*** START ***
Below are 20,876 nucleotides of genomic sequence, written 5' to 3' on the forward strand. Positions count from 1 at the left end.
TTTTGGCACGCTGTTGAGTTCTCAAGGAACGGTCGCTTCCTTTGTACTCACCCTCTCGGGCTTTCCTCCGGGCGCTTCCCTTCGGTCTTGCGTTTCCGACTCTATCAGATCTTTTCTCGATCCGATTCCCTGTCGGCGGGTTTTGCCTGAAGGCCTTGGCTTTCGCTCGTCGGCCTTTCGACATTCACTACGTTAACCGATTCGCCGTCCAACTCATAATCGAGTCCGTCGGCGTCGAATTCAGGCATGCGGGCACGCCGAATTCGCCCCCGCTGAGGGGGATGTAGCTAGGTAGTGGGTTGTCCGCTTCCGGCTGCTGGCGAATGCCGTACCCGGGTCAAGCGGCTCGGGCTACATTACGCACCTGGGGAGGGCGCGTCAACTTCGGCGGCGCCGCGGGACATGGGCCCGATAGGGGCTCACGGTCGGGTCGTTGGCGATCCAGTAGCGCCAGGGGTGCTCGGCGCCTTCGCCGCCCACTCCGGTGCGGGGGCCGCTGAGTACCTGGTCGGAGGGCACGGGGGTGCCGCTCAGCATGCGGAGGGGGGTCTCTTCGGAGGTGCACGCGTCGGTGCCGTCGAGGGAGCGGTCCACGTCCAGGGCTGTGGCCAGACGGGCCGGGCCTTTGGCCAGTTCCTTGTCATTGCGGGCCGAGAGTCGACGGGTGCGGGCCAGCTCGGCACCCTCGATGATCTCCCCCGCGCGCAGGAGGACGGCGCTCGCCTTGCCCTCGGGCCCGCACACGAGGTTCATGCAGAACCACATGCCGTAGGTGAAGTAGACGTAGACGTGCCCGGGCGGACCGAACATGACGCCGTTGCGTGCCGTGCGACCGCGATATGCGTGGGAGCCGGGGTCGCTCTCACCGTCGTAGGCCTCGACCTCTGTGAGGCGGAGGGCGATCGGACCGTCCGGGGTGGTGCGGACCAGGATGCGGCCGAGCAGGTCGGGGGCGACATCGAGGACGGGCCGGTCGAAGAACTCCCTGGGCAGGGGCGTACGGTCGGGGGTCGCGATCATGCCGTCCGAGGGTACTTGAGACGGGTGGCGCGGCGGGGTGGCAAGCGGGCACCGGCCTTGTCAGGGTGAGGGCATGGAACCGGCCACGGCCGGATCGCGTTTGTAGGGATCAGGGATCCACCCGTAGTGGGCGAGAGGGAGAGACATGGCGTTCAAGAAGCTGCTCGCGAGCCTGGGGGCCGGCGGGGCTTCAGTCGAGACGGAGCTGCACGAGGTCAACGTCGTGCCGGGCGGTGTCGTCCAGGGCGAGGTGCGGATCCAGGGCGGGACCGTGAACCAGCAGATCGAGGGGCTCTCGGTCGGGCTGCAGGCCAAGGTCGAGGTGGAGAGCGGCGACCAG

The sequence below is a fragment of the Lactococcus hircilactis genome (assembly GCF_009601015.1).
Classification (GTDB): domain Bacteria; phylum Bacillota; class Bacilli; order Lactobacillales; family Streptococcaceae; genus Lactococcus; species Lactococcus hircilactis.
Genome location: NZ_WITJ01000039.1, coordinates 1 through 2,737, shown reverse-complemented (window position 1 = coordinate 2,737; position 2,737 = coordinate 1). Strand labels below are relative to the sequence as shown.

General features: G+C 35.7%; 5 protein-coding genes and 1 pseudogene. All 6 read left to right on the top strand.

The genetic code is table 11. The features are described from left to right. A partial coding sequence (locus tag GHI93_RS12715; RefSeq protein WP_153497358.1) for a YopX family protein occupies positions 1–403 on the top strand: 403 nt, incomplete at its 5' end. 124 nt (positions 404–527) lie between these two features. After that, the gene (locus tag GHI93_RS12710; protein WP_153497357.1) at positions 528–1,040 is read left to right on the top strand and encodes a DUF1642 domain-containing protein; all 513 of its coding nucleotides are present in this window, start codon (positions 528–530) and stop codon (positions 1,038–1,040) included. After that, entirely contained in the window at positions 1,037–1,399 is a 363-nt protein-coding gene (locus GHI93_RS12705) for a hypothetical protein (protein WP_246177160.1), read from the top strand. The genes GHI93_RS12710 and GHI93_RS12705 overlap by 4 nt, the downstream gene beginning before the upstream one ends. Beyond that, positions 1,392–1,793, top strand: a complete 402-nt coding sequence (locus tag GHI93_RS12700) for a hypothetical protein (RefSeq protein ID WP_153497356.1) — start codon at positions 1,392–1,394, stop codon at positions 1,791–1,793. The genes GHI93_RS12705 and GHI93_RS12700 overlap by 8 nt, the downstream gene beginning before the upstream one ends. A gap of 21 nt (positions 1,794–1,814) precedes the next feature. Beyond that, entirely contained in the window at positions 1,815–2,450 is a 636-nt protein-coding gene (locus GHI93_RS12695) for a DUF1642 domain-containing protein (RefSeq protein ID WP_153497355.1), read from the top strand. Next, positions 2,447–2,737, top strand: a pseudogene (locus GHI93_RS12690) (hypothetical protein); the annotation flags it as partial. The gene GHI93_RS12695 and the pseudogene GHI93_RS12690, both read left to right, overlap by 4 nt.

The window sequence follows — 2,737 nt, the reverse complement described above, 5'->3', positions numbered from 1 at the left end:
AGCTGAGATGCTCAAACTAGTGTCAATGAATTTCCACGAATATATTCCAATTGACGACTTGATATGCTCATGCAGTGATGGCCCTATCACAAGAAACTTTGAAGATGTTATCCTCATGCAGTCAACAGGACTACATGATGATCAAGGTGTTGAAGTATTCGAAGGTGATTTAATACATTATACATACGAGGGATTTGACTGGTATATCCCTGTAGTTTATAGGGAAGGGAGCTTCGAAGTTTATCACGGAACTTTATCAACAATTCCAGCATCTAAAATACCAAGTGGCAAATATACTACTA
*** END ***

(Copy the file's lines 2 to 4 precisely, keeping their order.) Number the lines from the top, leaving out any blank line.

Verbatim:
TTTTGGCACGCTGTTGAGTTCTCAAGGAACGGTCGCTTCCTTTGTACTCACCCTCTCGGGCTTTCCTCCGGGCGCTTCCCTTCGGTCTTGCGTTTCCGACTCTATCAGATCTTTTCTCGATCCGATTCCCTGTCGGCGGGTTTTGCCTGAAGGCCTTGGCTTTCGCTCGTCGGCCTTTCGACATTCACTACGTTAACCGATTCGCCGTCCAACTCATAATCGAGTCCGTCGGCGTCGAATTCAGGCATGCGGGCACGCCGAATTCGCCCCCGCTGAGGGGGATGTAGCTAGGTAGTGGGTTGTCCGCTTCCGGCTGCTGGCGAATGCCGTACCCGGGTCAAGCGGCTCGGGCTACATTACGCACCTGGGGAGGGCGCGTCAACTTCGGCGGCGCCGCGGGACATGGGCCCGATAGGGGCTCACGGTCGGGTCGTTGGCGATCCAGTAGCGCCAGGGGTGCTCGGCGCCTTCGCCGCCCACTCCGGTGCGGGGGCCGCTGAGTACCTGGTCGGAGGGCACGGGGGTGCCGCTCAGCATGCGGAGGGGGGTCTCTTCGGAGGTGCACGCGTCGGTGCCGTCGAGGGAGCGGTCCACGTCCAGGGCTGTGGCCAGACGGGCCGGGCCTTTGGCCAGTTCCTTGTCATTGCGGGCCGAGAGTCGACGGGTGCGGGCCAGCTCGGCACCCTCGATGATCTCCCCCGCGCGCAGGAGGACGGCGCTCGCCTTGCCCTCGGGCCCGCACACGAGGTTCATGCAGAACCACATGCCGTAGGTGAAGTAGACGTAGACGTGCCCGGGCGGACCGAACATGACGCCGTTGCGTGCCGTGCGACCGCGATATGCGTGGGAGCCGGGGTCGCTCTCACCGTCGTAGGCCTCGACCTCTGTGAGGCGGAGGGCGATCGGACCGTCCGGGGTGGTGCGGACCAGGATGCGGCCGAGCAGGTCGGGGGCGACATCGAGGACGGGCCGGTCGAAGAACTCCCTGGGCAGGGGCGTACGGTCGGGGGTCGCGATCATGCCGTCCGAGGGTACTTGAGACGGGTGGCGCGGCGGGGTGGCAAGCGGGCACCGGCCTTGTCAGGGTGAGGGCATGGAACCGGCCACGGCCGGATCGCGTTTGTAGGGATCAGGGATCCACCCGTAGTGGGCGAGAGGGAGAGACATGGCGTTCAAGAAGCTGCTCGCGAGCCTGGGGGCCGGCGGGGCTTCAGTCGAGACGGAGCTGCACGAGGTCAACGTCGTGCCGGGCGGTGTCGTCCAGGGCGAGGTGCGGATCCAGGGCGGGACCGTGAACCAGCAGATCGAGGGGCTCTCGGTCGGGCTGCAGGCCAAGGTCGAGGTGGAGAGCGGCGACCAG

The sequence below is a fragment of the Lactococcus hircilactis genome (assembly GCF_009601015.1).
Classification (GTDB): domain Bacteria; phylum Bacillota; class Bacilli; order Lactobacillales; family Streptococcaceae; genus Lactococcus; species Lactococcus hircilactis.